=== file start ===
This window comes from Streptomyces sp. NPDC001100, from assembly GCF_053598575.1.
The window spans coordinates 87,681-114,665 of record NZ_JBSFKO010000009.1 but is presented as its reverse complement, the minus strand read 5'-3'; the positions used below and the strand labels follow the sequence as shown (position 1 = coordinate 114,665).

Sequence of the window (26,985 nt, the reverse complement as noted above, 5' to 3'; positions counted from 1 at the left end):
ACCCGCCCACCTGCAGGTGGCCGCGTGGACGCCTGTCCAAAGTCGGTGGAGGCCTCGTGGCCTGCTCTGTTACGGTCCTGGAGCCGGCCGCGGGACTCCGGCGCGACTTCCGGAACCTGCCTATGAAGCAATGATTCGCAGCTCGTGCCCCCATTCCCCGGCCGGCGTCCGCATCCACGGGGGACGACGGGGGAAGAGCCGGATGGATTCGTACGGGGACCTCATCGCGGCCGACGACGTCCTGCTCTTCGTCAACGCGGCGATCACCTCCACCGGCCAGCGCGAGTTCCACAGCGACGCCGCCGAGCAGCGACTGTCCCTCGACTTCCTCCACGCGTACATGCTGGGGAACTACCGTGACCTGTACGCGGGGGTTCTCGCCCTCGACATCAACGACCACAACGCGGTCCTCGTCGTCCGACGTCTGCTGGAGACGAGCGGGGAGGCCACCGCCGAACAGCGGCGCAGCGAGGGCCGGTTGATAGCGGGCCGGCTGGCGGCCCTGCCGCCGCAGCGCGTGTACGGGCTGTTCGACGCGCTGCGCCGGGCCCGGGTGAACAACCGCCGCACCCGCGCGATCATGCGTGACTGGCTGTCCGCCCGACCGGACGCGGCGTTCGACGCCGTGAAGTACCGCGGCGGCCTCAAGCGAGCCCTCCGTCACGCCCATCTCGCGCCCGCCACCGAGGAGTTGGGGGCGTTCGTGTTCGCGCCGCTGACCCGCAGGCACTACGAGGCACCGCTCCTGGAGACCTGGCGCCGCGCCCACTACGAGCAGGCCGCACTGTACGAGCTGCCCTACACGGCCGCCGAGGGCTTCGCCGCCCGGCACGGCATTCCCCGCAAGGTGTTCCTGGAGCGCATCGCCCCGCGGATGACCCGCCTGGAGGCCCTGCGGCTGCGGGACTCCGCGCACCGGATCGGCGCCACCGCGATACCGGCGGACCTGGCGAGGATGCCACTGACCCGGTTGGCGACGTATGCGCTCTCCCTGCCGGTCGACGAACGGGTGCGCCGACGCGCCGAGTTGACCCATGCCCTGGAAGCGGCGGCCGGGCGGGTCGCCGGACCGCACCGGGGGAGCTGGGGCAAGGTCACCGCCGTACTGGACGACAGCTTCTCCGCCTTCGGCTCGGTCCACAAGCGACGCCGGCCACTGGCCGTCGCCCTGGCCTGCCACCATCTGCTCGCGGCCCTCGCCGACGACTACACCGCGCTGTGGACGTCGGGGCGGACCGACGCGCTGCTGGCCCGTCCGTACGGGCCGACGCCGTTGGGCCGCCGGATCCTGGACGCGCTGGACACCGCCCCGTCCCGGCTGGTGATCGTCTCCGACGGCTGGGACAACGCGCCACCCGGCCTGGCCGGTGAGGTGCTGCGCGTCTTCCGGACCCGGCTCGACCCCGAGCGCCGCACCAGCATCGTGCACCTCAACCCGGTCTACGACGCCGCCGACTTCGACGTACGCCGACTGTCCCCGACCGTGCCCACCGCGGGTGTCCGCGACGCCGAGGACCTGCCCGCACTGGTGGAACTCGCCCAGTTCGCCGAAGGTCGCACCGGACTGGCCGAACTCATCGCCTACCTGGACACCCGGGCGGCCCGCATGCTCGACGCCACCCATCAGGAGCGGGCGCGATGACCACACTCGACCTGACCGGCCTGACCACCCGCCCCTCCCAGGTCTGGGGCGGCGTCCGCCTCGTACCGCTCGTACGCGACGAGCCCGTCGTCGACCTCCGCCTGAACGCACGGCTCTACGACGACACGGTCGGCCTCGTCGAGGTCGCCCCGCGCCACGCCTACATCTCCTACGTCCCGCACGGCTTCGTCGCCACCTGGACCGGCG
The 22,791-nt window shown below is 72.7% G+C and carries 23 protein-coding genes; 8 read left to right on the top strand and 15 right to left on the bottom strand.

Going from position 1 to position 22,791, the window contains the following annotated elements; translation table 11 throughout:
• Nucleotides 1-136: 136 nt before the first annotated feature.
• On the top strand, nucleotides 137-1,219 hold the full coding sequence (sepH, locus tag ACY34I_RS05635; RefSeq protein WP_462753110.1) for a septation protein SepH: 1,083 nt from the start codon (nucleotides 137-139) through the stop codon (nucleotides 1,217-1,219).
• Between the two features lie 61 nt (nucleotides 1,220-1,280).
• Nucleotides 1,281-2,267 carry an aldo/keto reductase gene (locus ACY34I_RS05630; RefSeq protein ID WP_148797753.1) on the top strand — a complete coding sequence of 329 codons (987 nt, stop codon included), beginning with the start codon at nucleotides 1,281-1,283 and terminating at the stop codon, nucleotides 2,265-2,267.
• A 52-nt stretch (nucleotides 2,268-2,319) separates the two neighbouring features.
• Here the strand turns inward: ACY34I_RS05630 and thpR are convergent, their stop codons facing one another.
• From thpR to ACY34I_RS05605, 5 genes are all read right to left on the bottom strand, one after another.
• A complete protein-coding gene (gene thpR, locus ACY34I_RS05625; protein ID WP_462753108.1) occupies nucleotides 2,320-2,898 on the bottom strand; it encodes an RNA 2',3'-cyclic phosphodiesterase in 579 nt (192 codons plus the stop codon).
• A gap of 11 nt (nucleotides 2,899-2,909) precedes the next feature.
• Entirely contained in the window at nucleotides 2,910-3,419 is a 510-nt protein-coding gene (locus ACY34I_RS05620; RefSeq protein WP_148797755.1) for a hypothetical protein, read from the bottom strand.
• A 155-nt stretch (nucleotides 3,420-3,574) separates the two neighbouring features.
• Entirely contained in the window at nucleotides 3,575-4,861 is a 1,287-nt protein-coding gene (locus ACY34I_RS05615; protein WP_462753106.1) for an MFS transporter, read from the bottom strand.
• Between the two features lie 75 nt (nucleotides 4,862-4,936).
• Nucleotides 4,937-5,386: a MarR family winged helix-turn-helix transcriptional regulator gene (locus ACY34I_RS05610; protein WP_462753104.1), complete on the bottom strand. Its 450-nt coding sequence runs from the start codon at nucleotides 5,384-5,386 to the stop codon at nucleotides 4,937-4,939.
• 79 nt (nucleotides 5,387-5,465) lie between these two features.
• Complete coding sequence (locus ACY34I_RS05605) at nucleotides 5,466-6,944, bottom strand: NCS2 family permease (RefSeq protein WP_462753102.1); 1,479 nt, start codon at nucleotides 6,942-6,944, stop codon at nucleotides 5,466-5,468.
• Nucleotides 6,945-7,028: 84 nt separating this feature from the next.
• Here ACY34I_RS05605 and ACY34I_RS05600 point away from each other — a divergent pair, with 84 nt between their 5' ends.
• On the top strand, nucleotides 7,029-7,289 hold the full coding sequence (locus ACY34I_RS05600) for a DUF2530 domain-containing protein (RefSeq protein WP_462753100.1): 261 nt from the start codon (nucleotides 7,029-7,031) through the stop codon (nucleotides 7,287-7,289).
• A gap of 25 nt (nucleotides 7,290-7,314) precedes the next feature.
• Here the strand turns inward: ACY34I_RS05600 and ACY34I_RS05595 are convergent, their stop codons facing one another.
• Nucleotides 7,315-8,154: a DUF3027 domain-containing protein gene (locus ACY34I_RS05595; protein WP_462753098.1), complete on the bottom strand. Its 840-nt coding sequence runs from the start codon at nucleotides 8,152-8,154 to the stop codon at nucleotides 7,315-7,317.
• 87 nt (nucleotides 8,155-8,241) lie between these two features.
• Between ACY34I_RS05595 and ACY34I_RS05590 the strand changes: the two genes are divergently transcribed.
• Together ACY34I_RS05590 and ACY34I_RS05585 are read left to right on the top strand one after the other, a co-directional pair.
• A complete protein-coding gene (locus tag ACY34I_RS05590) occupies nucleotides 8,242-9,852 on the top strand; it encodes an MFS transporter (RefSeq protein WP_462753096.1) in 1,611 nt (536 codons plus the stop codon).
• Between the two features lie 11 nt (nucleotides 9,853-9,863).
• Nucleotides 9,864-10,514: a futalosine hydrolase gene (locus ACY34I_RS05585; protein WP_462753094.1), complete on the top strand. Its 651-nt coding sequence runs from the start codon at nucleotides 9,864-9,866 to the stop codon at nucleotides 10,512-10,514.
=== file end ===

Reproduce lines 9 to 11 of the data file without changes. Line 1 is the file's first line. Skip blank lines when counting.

• Between the two features lie 61 nt (nucleotides 1,220-1,280).
• Nucleotides 1,281-2,267 carry an aldo/keto reductase gene (locus ACY34I_RS05630; RefSeq protein ID WP_148797753.1) on the top strand — a complete coding sequence of 329 codons (987 nt, stop codon included), beginning with the start codon at nucleotides 1,281-1,283 and terminating at the stop codon, nucleotides 2,265-2,267.
• A 52-nt stretch (nucleotides 2,268-2,319) separates the two neighbouring features.